Gust of Wind # 11
Taken by Trees, East Of Eden
This Gust of Wind comes to us with a sincerity that follows down a path of raw tradition, fluently mixing two cultures together that are connected by the past, and haunted by the future.
East of Eden’s songs are thoroughly accessible, and most of the music comes from instrumentations generally found in the World genre. On their latest effort, Taken by Trees makes it clear that Pakistan’s rich musical history is expressed through the lens of the western world’s pop culture. The album is soothing to say the least. It lays with a beautiful texture that calls upon peace to all. I see the flags blowing in the wind, and the rich fulfilling ability of East of Eden lifting the hearts of millions.
The Animal Collective cover “My Boys” is for sure a flowing treat of a jam, which makes smiling easy. Another favorite moment is the tune “Anna.’ Right from the beginning Taken by Trees puts you in the middle of group chant. The field recordings are vibrant, and as the voices fade, the song rolls through to reveal itself. The melody stays with you long after it passes by, which is a reoccurring theme on this record. Quite honestly the whole thing is fantastic. It breathes new life into sound, and takes the time to instill a sense of deepness. I recommend turning the lights to a minimum, maybe a candle, bottle of red, and some shared time with close friends.
This record does make me think about more then just music. Is America’s beauty as deep as we think? Have we lost the raw sensibility of originality? By erasing the lines of our ocean’s shores, have we covered up America with the world? Do we erase the nature of other cultures by assimilating them with our glory in self righteousness? These questions might be too much for a simple review, but this music begs for these questions, b/c it’s unhinged from the sound of prepackaged products. Its beauty is obvious from the first tone, and I can’t help but think how much American (popular) music has gone cold when compared to the fresh tonality Taken by Trees conveys. Its cold in the sense that today’s most purchased music sounds like non-creative pieces of forgetful muck.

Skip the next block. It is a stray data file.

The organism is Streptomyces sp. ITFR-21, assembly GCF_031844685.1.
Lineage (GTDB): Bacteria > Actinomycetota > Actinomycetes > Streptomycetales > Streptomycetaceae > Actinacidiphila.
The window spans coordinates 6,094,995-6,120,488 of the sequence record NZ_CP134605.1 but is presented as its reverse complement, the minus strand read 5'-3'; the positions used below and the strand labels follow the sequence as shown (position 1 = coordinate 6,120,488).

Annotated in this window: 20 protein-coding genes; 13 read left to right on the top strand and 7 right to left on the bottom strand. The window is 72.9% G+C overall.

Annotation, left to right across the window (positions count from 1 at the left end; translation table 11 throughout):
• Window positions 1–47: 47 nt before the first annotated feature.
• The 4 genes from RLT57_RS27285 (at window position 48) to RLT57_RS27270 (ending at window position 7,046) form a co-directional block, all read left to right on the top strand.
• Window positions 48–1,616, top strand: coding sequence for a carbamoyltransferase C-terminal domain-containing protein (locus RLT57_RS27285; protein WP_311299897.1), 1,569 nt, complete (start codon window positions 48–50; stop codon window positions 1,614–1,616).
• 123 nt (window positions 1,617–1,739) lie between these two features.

Taken by Trees offers much more then the warmth of a spinning record, or the cold emptiness of a download. This wondrous album will make you appreciate the world. I couldn’t listen without thinking of the major issues this country faces with the East, and the inevitable (second) troop increase for the fight in Afghanistan. I would be dishonest if I simply stated how amazing I find this record without mentioning the issues, and the scary as hell situation we find ourselves in, yet again. I believe that music can heal wounds, and bring forth the humanity in all of us – I realize my belief is a quixotic one.
President Obama I voted for you. I believe in the words you say, but I disagree with you on all fronts when it comes to the “War on Terror,” and the troop increase for Afghanistan. Let us not forget the past in order to react in the future. We have seen this story before, especially the one where the United States inflates an enemy to promote a war. I call on the history of LBJ, Nixon, and more recently George W. Bush. All three men went to wars that were not of necessity, but of choice, and bad choices they turned out to be. America cannot be the ruler of all lands, and Democracy cannot be the solution to all the world’s issues. The vast diversity, both secular and religious, can never be blanketed by the policies of the most powerful; the world’s people will never let this happen. Killing millions away from home to make up for thousands lost at home doesn’t seem to be a logical explanation for war. We are America, and that’s a pretty cool thing, but it’s not the only thing.
Let’s get the hell out of these Wars!
– Ryan Boos Oct 27, 2009